There has been much research into the health benefits of connecting with nature, in reducing stress, releasing endorphins, and the uplift in spirits it brings.
Now, as today marks the launch of the RHS' National Gardening Week, there are campaign calls to take a 'daily dose' of growing.
Last year saw a sudden boom in garden centre sales as people suddenly spent more time at home, replicated over recent months with reported shortages of garden gnomes.
Now, as a rainbow hue of blooms flourishes across Yorkshire following weeks of glorious sunshine, gardeners say such joys have never been more celebrated.
"There is an inherent sense within us to feel a 'one-ness' with nature," said Ali Goding, garden manager at Harrogate s RHS Harlow Carr, which almost ran out of bulbs last autumn.
"Gardening has lit a blue torch paper for so many people, and they've carried on, bitten by the bug.
"It has felt a very long, grey winter," she added. "Now the sunshine is here, it really does make a psychological difference."
This week's campaign is calling on people to get a dose of 'vitamin G' by taking a few moments each day to connect with nature.
At RHS Harlow Carr, said Ms Goding, the gardens are a hive of activity. Spring buds began with the Hawthorn trees, now the primulas are beginning to flower as tulips bloom.
Late frosts have left the team on 'tenterhooks', she said, with the magnolia hit as well as the rhododendrons, while they are anxiously watching for the coming fruit blossom.
"It's that time when a lot of things that were in the greenhouse are coming out and need to settle in," she said. "Everything is bursting forth."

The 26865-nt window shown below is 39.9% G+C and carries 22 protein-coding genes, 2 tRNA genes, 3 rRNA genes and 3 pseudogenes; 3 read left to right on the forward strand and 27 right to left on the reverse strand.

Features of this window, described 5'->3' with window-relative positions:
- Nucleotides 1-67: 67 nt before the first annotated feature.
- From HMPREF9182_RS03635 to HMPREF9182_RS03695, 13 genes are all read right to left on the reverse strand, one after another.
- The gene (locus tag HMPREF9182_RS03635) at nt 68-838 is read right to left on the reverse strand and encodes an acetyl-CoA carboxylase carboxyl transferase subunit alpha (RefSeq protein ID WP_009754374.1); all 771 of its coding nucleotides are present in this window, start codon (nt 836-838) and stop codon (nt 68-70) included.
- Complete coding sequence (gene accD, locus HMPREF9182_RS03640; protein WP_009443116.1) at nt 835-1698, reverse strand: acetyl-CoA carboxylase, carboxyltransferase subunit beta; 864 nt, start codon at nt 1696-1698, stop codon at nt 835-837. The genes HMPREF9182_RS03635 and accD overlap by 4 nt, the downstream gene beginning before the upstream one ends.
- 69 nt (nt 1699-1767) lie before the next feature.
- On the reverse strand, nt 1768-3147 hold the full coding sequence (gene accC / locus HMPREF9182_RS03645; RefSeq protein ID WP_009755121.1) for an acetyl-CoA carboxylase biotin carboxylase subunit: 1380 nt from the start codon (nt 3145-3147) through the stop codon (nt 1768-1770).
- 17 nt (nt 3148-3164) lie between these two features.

The past year, she said, has seen a "bonkers" boom in gardening interest, with the RHS receiving some 800 applications for its 40 apprenticeship posts - more than ever before.
With people spending more time at home they have been enhancing their immediate environment, she believes, and finding they enjoy it.
For many families, it has also meant more time growing, and she has often heard "little voices" in the Harrogate gardens over recent months pointing out plants they now recognise.
Furthermore, she said, there is a massive interest in house plants as people brighten up kitchens and living spaces with a flush of green ferns.
"Many people have picked up this houseplant revolution, it's become very artisanal," she said. "It can really lift your spirits.
"Gardening can reach people in all situations - you can still grow sprouting seeds, chillis or tomato plants on a windowsill."
An RHS study with the University of Sheffield last year showed that adding plants to a paved front garden can reduce stress levels as much as eight weekly mindfulness sessions.
Recent Harvard research, meanwhile, has shown that 30 minutes of gardening can burn as many calories as playing badminton or practising yoga.
"Gardening can relieve depression and anxiety, it releases serotonin, gets the endorphins going, and it just feels good," said Ms Goding.
"It brings people together, whether it's discussing how your parsnips are generating or swapping seeds.
"There is a lot of pressure, to always feel like we're 'doing things', and this last year has given people permission, almost, to look at their gardens," she added.
"They have embraced it, and grabbed it with both hands."
Under National Gardening Week, until May 2, the RHS is urging people to celebrate the power of green spaces, and take a few moments each day to connect with nature.
A daily dose can improve a sense of personal wellbeing, according to RHS director of science Prof Alistair Griffiths, while plants and gardens can make a difference to mental and physical health.
Among the ideas it suggests are to take a 'mindful moment' in green spaces, pausing to appreciate new green leaves or listen for birdsong and enjoy the scents of spring blooms.
It also suggests bringing the outside in, adding a leafy houseplant to desk or work areas, pepping up plates with homegrown herbs or salad leaves, and planting something to make you smile.